You may know him as John Shuttleworth or punk-era one hit wonder Jilted John. Or disgruntled rock academic Brian Appleton. Or Goole’s number one laser screeding contractor Dave Tordoff.

Over the years, writer-performer-musician Graham Fellows has had many guises, and in this new documentary, Father Earth, which he’s directed, edited and produced, Fellows explores some of the ways in which he can be himself.

It might sound like a navel-gazing vanity project, but Father Earth succeeds in transcending that while maintaining a pleasingly homemade DIY feel. It mainly takes place back in 2010, with Fellows eager to travel by electric car to Orkney where a dilapidated former church is being converted into an eco-friendly recording studio. Really, though, the trip is just what Hitchcock would call a MacGuffin. The real substance here is in the unshowy insights into his relationships with his elderly dad Derek, his son George, and even with the character of John Shuttleworth, with whom Fellows interacts, sometimes slightly unsettlingly, via dressing room mirrors.

Father Earth Q&A

As a narrative it’s barely there – nothing much happens, as such – but really, that’s the point. As in so much of Fellows’ work, the joy is in the detail, and here viewers get to spend some leisurely time with everyday folk who demonstrate a gift for poetic wit. Clearly Fellows is driven by world-saving eco concerns, but the film never becomes a (chemical-free) soap box. Yes, there are moments when he holds forth about only selectively flushing the toilet or, um, combining having a shower and washing underpants. But without ever hectoring the viewer, the film is essentially a fond lesson in what’s really important in this life as we grow older (spoiler: it’s friendships and family, or ‘people’ for short). It’s gentle, soulful and often very funny.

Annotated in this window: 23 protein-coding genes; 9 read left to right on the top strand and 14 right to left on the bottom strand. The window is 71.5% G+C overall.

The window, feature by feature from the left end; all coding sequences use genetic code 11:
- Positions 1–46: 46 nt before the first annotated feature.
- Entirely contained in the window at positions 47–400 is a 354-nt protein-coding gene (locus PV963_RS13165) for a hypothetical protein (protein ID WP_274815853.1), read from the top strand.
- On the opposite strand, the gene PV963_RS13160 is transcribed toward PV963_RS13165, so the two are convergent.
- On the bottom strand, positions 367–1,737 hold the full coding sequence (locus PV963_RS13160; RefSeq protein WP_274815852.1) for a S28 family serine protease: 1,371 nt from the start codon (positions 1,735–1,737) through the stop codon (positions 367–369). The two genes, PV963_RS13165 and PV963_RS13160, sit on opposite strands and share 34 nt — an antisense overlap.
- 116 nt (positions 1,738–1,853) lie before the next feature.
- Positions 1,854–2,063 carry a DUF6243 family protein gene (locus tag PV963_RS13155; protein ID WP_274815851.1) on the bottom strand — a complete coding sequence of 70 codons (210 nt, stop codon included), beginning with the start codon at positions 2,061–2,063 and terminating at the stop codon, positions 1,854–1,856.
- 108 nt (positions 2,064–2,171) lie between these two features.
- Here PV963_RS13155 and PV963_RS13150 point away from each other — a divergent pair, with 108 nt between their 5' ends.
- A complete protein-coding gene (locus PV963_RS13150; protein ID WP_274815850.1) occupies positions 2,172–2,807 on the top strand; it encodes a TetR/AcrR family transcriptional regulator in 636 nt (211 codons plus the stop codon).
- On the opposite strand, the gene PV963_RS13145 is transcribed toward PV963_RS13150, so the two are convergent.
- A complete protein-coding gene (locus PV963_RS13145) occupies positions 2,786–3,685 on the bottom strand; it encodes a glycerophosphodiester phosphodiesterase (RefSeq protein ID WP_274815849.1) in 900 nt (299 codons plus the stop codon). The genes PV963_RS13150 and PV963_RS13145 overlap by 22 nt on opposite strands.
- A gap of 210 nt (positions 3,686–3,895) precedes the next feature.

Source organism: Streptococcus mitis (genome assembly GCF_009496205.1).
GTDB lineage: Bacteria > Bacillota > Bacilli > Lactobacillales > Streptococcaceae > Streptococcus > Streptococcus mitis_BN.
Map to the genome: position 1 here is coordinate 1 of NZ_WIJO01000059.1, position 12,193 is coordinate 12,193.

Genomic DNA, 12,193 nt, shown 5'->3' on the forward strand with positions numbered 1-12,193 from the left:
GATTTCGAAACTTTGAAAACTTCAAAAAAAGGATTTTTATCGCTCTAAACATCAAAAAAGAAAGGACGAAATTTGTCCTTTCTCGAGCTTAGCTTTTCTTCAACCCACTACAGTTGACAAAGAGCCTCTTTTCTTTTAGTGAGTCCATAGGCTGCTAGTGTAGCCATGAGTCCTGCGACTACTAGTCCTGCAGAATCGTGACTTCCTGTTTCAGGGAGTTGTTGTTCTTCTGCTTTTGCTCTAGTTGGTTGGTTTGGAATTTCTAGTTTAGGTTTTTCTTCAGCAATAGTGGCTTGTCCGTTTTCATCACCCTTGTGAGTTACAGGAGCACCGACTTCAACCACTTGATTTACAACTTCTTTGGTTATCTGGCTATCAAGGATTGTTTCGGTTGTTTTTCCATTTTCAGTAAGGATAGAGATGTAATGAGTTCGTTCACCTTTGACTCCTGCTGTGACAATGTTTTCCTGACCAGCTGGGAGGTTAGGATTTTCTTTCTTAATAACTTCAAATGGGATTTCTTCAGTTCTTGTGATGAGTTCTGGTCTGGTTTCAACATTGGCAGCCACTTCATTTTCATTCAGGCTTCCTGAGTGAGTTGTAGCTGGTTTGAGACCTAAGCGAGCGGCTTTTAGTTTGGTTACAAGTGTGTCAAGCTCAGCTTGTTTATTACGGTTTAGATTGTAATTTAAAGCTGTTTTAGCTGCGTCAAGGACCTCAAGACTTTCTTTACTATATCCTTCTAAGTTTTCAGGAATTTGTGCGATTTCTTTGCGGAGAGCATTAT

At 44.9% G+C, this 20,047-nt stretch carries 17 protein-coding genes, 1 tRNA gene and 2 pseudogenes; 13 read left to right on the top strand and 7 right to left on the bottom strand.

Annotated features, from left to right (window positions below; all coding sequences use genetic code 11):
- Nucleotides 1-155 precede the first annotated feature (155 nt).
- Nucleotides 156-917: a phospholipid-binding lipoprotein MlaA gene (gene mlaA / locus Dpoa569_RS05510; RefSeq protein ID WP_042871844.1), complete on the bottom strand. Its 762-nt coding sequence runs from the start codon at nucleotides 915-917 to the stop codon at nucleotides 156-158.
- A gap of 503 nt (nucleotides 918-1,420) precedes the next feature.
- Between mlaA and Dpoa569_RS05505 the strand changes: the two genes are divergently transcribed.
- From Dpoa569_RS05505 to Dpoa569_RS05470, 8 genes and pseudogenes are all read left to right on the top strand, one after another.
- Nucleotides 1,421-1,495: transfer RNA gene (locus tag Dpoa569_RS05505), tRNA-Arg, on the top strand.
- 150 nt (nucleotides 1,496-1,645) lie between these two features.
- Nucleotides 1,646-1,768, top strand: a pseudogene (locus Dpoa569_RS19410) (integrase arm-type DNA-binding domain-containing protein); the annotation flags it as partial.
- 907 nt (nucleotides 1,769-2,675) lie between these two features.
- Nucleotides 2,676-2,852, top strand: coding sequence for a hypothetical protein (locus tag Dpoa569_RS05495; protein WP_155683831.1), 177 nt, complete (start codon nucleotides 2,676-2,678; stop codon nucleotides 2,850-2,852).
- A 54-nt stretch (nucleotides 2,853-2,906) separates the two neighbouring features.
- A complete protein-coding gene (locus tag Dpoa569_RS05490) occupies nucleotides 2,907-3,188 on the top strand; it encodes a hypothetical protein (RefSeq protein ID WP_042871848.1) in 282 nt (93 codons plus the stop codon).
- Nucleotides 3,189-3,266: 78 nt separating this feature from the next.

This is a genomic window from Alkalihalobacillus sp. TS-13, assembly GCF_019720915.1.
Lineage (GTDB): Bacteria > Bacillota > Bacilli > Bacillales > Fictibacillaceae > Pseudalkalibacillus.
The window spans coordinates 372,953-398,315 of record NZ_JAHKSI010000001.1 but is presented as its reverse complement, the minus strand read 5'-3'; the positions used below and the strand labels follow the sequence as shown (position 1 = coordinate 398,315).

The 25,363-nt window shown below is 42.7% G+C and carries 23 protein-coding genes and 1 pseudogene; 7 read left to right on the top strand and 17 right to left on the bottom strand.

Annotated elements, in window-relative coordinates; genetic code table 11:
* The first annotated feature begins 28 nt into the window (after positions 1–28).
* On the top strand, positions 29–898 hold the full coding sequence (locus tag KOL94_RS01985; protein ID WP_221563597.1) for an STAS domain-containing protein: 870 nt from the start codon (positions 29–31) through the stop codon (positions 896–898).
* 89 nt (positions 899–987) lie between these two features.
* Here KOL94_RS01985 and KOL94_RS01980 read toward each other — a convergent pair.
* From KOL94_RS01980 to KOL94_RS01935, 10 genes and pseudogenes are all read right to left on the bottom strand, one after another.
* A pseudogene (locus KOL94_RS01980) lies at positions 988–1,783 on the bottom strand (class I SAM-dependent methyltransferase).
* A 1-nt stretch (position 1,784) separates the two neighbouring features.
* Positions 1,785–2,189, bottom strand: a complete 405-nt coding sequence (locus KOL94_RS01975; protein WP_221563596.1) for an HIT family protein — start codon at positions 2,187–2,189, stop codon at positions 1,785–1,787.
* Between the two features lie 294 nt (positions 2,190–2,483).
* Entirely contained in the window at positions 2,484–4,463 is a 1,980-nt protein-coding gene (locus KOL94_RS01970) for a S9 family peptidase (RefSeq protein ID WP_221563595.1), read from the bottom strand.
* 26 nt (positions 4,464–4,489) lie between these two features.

Having previously made a couple of lo-fi travelogue documentaries starring John Shuttleworth, It’s Nice Up North (2005) and Southern Softies (2008), there was perhaps a risk that Fellows would make this akin to one of Mike Yarwood’s toe-curling ‘…and this is me!’ moments, but thankfully he’s much more dependable than that. There’s no showboating here, and viewers are likely to agree that his father Derek turns out to be the real star. Up on screen, Orkney itself has moments of bleak beauty, but any given scene is as likely to be stolen by the postman as it is by Sooty & Sweep (yes, the latter does happen).

At present, Fellows is touring the UK hosting screenings of the film complete with informal after-show Q&As. At Sale Waterside, this is hosted by one of his oldest friends, local author and academic Dr Martin King, who does a fine, louche job of steering proceedings. Questions from the audience cover a lot of ground, from the film’s soundtrack (which makes particularly fitting use of Take Time by one-time Britain’s Got Talent semi-finalist Lorraine Bowen) to the prospects for the planet’s future. Along the way, Fellows and King reminisce about The Haçienda and consider making their own documentary on the subject as an alternative to the recent version by BBC One.

Father Earth – Sooty & Sweep

With Father Earth, as with everything he’s done, Fellows comes across as an unassuming, quietly soulful sort of figure, ploughing his own chosen furrow and happiest sharing his world view with gentle, keenly-observed humour. In the times we’re living though, this film proves to be a warm and welcome little paean to knowing your priorities and appreciating what (and who) is around you, in equal parts engaging, entertaining and touching.

By Andy Murray, Film Editor


Graham Fellows is touring Father Earth around UK venues until mid-December and the film will be available as a digital download from December 1, 2022.